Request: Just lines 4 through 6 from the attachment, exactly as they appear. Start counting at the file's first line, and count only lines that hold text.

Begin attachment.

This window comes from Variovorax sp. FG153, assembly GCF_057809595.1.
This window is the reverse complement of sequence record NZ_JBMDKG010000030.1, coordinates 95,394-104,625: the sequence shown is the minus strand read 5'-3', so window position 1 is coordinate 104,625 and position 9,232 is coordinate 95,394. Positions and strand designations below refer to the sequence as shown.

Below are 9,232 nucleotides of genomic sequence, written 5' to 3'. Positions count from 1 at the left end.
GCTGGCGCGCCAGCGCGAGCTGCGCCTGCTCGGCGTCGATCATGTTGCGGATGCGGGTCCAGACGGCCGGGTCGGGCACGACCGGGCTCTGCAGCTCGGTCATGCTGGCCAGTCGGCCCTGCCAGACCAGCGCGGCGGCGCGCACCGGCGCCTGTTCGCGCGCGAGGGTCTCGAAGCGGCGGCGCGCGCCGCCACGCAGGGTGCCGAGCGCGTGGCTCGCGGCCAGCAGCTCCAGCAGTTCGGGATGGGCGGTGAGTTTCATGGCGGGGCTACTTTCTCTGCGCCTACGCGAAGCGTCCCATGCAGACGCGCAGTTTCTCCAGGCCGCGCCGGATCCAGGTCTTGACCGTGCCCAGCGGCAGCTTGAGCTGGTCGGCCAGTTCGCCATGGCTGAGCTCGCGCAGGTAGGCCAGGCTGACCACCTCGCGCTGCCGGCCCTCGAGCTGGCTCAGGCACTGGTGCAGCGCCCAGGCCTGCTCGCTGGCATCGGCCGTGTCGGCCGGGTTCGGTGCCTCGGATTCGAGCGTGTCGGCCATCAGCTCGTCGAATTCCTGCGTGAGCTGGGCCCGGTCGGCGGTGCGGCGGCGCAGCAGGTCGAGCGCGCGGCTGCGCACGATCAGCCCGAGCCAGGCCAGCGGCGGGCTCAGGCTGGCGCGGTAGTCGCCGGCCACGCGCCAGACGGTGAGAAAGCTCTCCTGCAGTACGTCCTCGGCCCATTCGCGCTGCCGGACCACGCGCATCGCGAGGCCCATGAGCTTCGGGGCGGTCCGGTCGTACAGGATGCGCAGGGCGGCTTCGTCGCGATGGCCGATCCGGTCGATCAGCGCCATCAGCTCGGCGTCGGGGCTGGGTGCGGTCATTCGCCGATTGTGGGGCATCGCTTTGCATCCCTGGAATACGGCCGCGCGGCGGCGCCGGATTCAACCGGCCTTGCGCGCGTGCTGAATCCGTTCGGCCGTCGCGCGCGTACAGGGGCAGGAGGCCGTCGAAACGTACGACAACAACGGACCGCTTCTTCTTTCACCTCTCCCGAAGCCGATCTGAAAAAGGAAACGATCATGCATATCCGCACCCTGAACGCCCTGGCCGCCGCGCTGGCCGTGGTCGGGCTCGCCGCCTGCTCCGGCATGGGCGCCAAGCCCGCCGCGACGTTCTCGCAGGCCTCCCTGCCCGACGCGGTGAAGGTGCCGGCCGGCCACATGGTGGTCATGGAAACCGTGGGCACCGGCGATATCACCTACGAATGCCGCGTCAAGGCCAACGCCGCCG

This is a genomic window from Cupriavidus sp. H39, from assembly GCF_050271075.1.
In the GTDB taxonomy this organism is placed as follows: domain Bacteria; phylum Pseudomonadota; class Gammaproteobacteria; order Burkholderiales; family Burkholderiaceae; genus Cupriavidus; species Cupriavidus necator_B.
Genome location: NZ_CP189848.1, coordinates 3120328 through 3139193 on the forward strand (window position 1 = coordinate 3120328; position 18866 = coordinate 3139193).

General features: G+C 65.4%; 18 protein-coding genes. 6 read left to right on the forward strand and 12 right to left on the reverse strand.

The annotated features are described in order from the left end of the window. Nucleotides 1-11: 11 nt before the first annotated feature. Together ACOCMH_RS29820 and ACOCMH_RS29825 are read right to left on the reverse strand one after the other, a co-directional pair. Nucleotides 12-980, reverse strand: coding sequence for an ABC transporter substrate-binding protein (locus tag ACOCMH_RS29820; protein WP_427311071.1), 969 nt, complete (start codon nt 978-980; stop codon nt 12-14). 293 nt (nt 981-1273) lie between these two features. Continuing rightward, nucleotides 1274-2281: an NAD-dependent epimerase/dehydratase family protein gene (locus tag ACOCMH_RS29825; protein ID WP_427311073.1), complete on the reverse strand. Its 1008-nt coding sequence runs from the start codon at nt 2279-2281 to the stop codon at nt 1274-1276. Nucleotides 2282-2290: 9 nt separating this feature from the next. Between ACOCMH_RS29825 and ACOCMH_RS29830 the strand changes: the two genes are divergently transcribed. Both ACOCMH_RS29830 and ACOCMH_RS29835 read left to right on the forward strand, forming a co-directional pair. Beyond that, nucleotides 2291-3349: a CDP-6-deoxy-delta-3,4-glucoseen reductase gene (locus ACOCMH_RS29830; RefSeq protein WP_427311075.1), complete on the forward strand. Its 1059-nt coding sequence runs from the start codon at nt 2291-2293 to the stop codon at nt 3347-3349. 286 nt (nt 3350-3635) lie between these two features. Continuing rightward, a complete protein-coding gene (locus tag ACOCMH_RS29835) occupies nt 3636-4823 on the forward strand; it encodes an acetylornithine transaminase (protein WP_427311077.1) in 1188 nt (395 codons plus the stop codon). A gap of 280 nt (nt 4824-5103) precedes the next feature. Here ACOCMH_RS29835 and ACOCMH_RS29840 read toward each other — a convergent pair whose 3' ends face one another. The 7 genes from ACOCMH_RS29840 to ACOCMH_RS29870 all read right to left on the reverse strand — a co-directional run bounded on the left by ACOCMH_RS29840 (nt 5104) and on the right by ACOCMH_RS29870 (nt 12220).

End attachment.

GCTGGCGCGCCAGCGCGAGCTGCGCCTGCTCGGCGTCGATCATGTTGCGGATGCGGGTCCAGACGGCCGGGTCGGGCACGACCGGGCTCTGCAGCTCGGTCATGCTGGCCAGTCGGCCCTGCCAGACCAGCGCGGCGGCGCGCACCGGCGCCTGTTCGCGCGCGAGGGTCTCGAAGCGGCGGCGCGCGCCGCCACGCAGGGTGCCGAGCGCGTGGCTCGCGGCCAGCAGCTCCAGCAGTTCGGGATGGGCGGTGAGTTTCATGGCGGGGCTACTTTCTCTGCGCCTACGCGAAGCGTCCCATGCAGACGCGCAGTTTCTCCAGGCCGCGCCGGATCCAGGTCTTGACCGTGCCCAGCGGCAGCTTGAGCTGGTCGGCCAGTTCGCCATGGCTGAGCTCGCGCAGGTAGGCCAGGCTGACCACCTCGCGCTGCCGGCCCTCGAGCTGGCTCAGGCACTGGTGCAGCGCCCAGGCCTGCTCGCTGGCATCGGCCGTGTCGGCCGGGTTCGGTGCCTCGGATTCGAGCGTGTCGGCCATCAGCTCGTCGAATTCCTGCGTGAGCTGGGCCCGGTCGGCGGTGCGGCGGCGCAGCAGGTCGAGCGCGCGGCTGCGCACGATCAGCCCGAGCCAGGCCAGCGGCGGGCTCAGGCTGGCGCGGTAGTCGCCGGCCACGCGCCAGACGGTGAGAAAGCTCTCCTGCAGTACGTCCTCGGCCCATTCGCGCTGCCGGACCACGCGCATCGCGAGGCCCATGAGCTTCGGGGCGGTCCGGTCGTACAGGATGCGCAGGGCGGCTTCGTCGCGATGGCCGATCCGGTCGATCAGCGCCATCAGCTCGGCGTCGGGGCTGGGTGCGGTCATTCGCCGATTGTGGGGCATCGCTTTGCATCCCTGGAATACGGCCGCGCGGCGGCGCCGGATTCAACCGGCCTTGCGCGCGTGCTGAATCCGTTCGGCCGTCGCGCGCGTACAGGGGCAGGAGGCCGTCGAAACGTACGACAACAACGGACCGCTTCTTCTTTCACCTCTCCCGAAGCCGATCTGAAAAAGGAAACGATCATGCATATCCGCACCCTGAACGCCCTGGCCGCCGCGCTGGCCGTGGTCGGGCTCGCCGCCTGCTCCGGCATGGGCGCCAAGCCCGCCGCGACGTTCTCGCAGGCCTCCCTGCCCGACGCGGTGAAGGTGCCGGCCGGCCACATGGTGGTCATGGAAACCGTGGGCACCGGCGATATCACCTACGAATGCCGCGTCAAGGCCAACGCCGCCG

This is a genomic window from Cupriavidus sp. H39, from assembly GCF_050271075.1.
In the GTDB taxonomy this organism is placed as follows: domain Bacteria; phylum Pseudomonadota; class Gammaproteobacteria; order Burkholderiales; family Burkholderiaceae; genus Cupriavidus; species Cupriavidus necator_B.